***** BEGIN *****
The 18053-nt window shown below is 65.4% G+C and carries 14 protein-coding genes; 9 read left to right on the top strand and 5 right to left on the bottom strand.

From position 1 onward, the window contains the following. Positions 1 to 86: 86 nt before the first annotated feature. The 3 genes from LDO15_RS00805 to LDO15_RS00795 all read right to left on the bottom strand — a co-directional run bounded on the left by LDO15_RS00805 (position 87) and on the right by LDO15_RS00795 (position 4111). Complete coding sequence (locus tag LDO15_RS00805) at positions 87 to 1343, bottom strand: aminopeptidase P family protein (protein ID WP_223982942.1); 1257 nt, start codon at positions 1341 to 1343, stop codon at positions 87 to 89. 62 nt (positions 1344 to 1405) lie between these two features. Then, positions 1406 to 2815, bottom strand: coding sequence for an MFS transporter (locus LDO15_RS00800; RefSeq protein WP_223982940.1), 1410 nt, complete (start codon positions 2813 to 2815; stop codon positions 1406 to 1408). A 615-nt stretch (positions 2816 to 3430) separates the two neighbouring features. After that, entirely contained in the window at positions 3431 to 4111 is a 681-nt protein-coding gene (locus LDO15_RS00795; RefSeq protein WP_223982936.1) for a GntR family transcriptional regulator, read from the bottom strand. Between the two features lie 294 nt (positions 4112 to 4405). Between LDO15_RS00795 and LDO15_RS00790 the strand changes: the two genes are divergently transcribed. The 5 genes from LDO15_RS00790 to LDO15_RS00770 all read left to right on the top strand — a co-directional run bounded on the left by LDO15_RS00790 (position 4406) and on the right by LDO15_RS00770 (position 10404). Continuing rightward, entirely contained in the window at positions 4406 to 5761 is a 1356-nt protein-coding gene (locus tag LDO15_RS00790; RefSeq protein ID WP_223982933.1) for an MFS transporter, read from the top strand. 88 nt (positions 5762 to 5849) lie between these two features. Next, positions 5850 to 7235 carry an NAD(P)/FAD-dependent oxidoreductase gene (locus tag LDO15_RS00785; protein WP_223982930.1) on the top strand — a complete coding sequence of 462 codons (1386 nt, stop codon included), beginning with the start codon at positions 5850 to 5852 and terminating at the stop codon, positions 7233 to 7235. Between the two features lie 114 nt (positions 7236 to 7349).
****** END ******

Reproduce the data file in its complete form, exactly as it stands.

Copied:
The 18053-nt window shown below is 65.4% G+C and carries 14 protein-coding genes; 9 read left to right on the top strand and 5 right to left on the bottom strand.

From position 1 onward, the window contains the following. Positions 1 to 86: 86 nt before the first annotated feature. The 3 genes from LDO15_RS00805 to LDO15_RS00795 all read right to left on the bottom strand — a co-directional run bounded on the left by LDO15_RS00805 (position 87) and on the right by LDO15_RS00795 (position 4111). Complete coding sequence (locus tag LDO15_RS00805) at positions 87 to 1343, bottom strand: aminopeptidase P family protein (protein ID WP_223982942.1); 1257 nt, start codon at positions 1341 to 1343, stop codon at positions 87 to 89. 62 nt (positions 1344 to 1405) lie between these two features. Then, positions 1406 to 2815, bottom strand: coding sequence for an MFS transporter (locus LDO15_RS00800; RefSeq protein WP_223982940.1), 1410 nt, complete (start codon positions 2813 to 2815; stop codon positions 1406 to 1408). A 615-nt stretch (positions 2816 to 3430) separates the two neighbouring features. After that, entirely contained in the window at positions 3431 to 4111 is a 681-nt protein-coding gene (locus LDO15_RS00795; RefSeq protein WP_223982936.1) for a GntR family transcriptional regulator, read from the bottom strand. Between the two features lie 294 nt (positions 4112 to 4405). Between LDO15_RS00795 and LDO15_RS00790 the strand changes: the two genes are divergently transcribed. The 5 genes from LDO15_RS00790 to LDO15_RS00770 all read left to right on the top strand — a co-directional run bounded on the left by LDO15_RS00790 (position 4406) and on the right by LDO15_RS00770 (position 10404). Continuing rightward, entirely contained in the window at positions 4406 to 5761 is a 1356-nt protein-coding gene (locus tag LDO15_RS00790; RefSeq protein ID WP_223982933.1) for an MFS transporter, read from the top strand. 88 nt (positions 5762 to 5849) lie between these two features. Next, positions 5850 to 7235 carry an NAD(P)/FAD-dependent oxidoreductase gene (locus tag LDO15_RS00785; protein WP_223982930.1) on the top strand — a complete coding sequence of 462 codons (1386 nt, stop codon included), beginning with the start codon at positions 5850 to 5852 and terminating at the stop codon, positions 7233 to 7235. Between the two features lie 114 nt (positions 7236 to 7349).